Three New Papers on Online Violent Extremism from the Program on Extremism

Drawing of young man in a teal hoodie at a desk spray painting a surveillance camera as he works on his laptop while another man at a desk sweats as he looks at an eye on the computer screen with a man behind him starting over a wall at his screenThe George Washington University Program on Extremism released three new papers on Online Violent Extremism. All deal with the complicated issue of determining and assigning who bears the legal and moral onus of countering online terrorism.

Leveraging CDA 230 to Counter Online Extremism” by Annemarie Bridy argues “that the scope of immunity in Section 230 [of the Communications Decency Act] needn’t be narrowed, but the statute could be productively amended to better safeguard free speech as the world’s largest social media platforms turn to automated tools to comply with new, speech-restrictive European regulations.”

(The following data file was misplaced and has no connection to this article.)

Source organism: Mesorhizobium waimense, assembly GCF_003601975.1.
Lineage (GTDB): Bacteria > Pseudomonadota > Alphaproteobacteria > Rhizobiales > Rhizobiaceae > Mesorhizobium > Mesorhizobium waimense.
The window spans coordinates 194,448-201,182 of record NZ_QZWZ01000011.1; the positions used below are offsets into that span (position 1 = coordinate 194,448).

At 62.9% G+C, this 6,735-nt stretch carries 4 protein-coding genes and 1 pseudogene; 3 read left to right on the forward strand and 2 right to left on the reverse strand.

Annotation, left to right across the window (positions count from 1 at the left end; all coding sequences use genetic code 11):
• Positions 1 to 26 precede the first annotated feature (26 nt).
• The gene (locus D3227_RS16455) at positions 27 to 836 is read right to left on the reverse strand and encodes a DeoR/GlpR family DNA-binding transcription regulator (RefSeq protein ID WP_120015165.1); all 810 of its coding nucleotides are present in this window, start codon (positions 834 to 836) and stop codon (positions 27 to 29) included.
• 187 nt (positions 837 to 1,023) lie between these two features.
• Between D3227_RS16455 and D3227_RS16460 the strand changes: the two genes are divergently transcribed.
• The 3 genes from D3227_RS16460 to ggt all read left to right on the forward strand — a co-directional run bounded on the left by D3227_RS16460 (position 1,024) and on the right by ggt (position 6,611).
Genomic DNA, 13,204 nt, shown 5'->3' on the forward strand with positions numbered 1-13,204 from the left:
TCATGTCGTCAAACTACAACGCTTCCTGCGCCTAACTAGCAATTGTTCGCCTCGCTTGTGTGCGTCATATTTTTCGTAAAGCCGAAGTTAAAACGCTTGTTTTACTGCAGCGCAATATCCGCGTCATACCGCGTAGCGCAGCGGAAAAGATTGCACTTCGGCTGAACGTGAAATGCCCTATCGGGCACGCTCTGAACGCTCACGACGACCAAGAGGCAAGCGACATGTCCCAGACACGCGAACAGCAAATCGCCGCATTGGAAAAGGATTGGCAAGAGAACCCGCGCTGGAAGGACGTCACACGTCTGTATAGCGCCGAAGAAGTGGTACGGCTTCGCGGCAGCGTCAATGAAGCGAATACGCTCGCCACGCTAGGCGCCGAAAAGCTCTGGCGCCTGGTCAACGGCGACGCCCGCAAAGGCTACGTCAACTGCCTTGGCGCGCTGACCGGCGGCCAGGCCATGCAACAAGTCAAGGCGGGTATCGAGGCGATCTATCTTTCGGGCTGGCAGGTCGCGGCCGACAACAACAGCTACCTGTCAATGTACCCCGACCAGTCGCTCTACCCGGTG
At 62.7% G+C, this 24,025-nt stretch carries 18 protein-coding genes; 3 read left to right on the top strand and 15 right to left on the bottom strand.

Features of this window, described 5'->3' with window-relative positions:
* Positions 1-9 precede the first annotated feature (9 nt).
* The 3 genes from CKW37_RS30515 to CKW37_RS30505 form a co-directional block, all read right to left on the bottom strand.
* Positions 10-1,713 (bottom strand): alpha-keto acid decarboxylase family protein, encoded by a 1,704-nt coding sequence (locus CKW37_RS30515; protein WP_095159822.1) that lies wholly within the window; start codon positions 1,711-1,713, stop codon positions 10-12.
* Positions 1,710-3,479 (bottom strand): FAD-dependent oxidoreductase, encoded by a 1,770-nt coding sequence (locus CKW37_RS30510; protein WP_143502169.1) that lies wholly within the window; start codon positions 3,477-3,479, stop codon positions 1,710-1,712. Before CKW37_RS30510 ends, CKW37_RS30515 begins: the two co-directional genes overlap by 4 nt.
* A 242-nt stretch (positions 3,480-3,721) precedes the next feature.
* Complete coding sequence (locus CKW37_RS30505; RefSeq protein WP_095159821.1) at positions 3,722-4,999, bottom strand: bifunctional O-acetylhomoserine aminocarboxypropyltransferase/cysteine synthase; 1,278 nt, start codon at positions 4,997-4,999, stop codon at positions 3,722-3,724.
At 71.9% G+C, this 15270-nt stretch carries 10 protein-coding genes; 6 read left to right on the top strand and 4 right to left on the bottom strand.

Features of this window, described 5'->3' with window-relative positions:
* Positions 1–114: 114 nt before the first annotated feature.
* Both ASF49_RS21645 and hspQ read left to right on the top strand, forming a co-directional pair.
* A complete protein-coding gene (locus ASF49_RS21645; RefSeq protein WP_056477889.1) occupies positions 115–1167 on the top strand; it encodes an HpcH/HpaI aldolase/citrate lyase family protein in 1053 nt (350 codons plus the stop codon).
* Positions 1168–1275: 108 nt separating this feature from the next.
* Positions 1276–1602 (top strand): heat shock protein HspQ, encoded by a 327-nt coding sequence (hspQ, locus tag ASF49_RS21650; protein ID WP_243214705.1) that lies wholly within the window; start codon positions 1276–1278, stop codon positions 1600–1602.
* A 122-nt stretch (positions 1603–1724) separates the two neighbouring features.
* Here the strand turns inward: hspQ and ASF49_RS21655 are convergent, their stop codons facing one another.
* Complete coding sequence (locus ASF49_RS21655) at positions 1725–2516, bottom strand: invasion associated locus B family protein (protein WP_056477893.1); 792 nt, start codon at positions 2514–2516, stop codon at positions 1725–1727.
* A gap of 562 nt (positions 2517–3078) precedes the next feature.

Counterterrorism is a Public Function: Resetting the Balance Between Public and Private Sectors in Preventing Terrorist Use of the Internet” by Alexander Guittard tackles the complex issue of keeping the internet free and open for standard users, but restricted for those who use it for harm. Guittard, leaning on precedents in which government policies were established in response to public threats, argues that the U.S. Government should “not take the convenient route of outsourcing difficult public policy issues to private companies” and should address the issue legislatively.

Three Constitutional Thickets: Why Regulating Online Violent Extremism is Hard” by Daphne Keller explores the difficulty of internet regulation in a country founded on the freedom of speech. Keller explores the difficulty Congress faces in attempting to bend the free speech laws for certain platforms over others, meet anti-terrorism goals, and successfully get any solution through the legislative process.

Each paper acknowledges the contentious and divisive issue of finding a middle ground between free speech and regulating online terrorism, but cites clear cases in which real-world horrors were kindled, planned, and executed by free, open access to the internet.


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